Nymphenburg Palace (10:00 am to 12:00 pm)
An extremely popular tourist spot in Munich is the Nymphenburg Palace with its massive grounds which are stunningly landscaped. The Baroque palace showcases many unique exhibits of artwork like frescoes and mythological creatures.
The towering tapestries inside provide a vivid glimpse of how prominent German families spent their lives during the 1600-1800 period.
Once the tour of the interior is complete you can wander the grounds and explore some smaller palaces like Brandenburg and Amalienburg which was a former hunting lodge. Animals like roebucks and geese can often be spotted in the vast gardens.
- Opening hours: 9:00 am to 6:00 pm, from April-mid October | 10:00 am to 4:00 pm, mid-October to March
- Admission: €15 April to mid-October | €12 mid-October to March
Dachau Concentration Camp (12:00 to 6:00 pm)
This trip will take up most of your last day in Munich but is an unavoidable one if you want to experience the dark past of the country.
Here you can get to learn about the atrocities the prisoners underwent during the Holocaust, walking down the same path that either led to freedom or instant death through the “Path of the Prisoners” exhibition.
On the way, you will come across posts that relate to the history of the concentration camp and about the people who were made to suffer here.
The views of the Dachau concentration gas chambers and barracks will help you understand the most horrific events in history which took place here.
Glockenbachviertel (7:00 to 8:00 pm)
This arty district which runs along the north bank of the Isar River is worth looking into. In the 1980s this was the center of the city’s gay scene and today is full of artisan jewelers and chocolate makers.
The atmosphere here is totally relaxed and in nearby Stephansplatz you will find people chilling around having ice cream or drinking beer at any of the taverns around the Gothic gate, Sendlinger Tor.
Dinner (after 8:00 pm)
A local institution known for its bold style is Tantris, a two Michelin-starred restaurant operating since 1971.
With tables lit by lamps designed as plastic globes and walls lined with orange carpets, this eatery has stuck to its original look since its inception. Chef Hans Haas has the knack for making some of the best roasted veal and octopus carpaccio.
Alternate tour suggestions for 3 day Munich itinerary
Watchman torch tour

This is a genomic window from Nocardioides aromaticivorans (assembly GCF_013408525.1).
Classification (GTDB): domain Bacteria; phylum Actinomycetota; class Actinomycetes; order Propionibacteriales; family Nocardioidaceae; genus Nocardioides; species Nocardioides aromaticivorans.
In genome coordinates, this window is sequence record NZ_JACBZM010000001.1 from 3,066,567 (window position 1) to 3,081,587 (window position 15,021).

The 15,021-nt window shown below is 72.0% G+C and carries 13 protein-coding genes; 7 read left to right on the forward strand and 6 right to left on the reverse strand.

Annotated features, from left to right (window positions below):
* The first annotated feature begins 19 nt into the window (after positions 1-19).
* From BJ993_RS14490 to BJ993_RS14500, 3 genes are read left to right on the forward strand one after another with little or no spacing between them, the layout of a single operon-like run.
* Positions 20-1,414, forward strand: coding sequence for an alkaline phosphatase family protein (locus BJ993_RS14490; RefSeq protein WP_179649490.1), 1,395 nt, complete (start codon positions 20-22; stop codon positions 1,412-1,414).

There are other special ways to end a day in the Bavarian capital, but one of the most special is going on a night watchman torch tour. This two-hour guided tour aided with the help of a torch features stories about the city’s ghosts as you travel through the dark alleys of Munich.
Learn how the night watchman in the past not only protected the citizens but also maintained law and order in the city. This walking tour will also cover some prominent historical locations of Munich and buildings.
At the end of the tour, you will certainly have a take or two to relate back home after your new perspective of Munich. Click to view this tour and its details
This former castle and residence of Bavarian rulers are now converted into a museum open for visitors. The exterior may look bland but once you step inside the opulence and splendor will leave you spellbound.
No prior reservation is required at the admission ticket can be bought at the front desk for €9 which includes a visit to the Treasury which is also worth seeing. You can also book a concert at the Residenz here
Bavarian beer tour
Day trips from Munich Germany
By using the country’s third largest city as a home base one can undertake some amazing day trips and explore some of the fantastic UNESCO World Heritage Sites situated in the vicinity.
Here are top Munich day trip ideas,
If you want to go to Neuschwanstein Castle take a train from Hauptbahnhof station which is headed for Fussen.
From there catch a bus to Schwangau. This is without any doubt not only the most popular day trip from Munich but also the most rewarding, as this fairy tale citadel has been inspired by none other than Walt Disney’s famous classic “Sleeping Beauty”.
Additionally, there are some splendid other attractions nearby like the Church of the Wires, Ettal Abbey, and the scenic town of Oberammergau which makes the whole tour worthwhile.
Another way to visit Neuschwanstein is through a guided tour.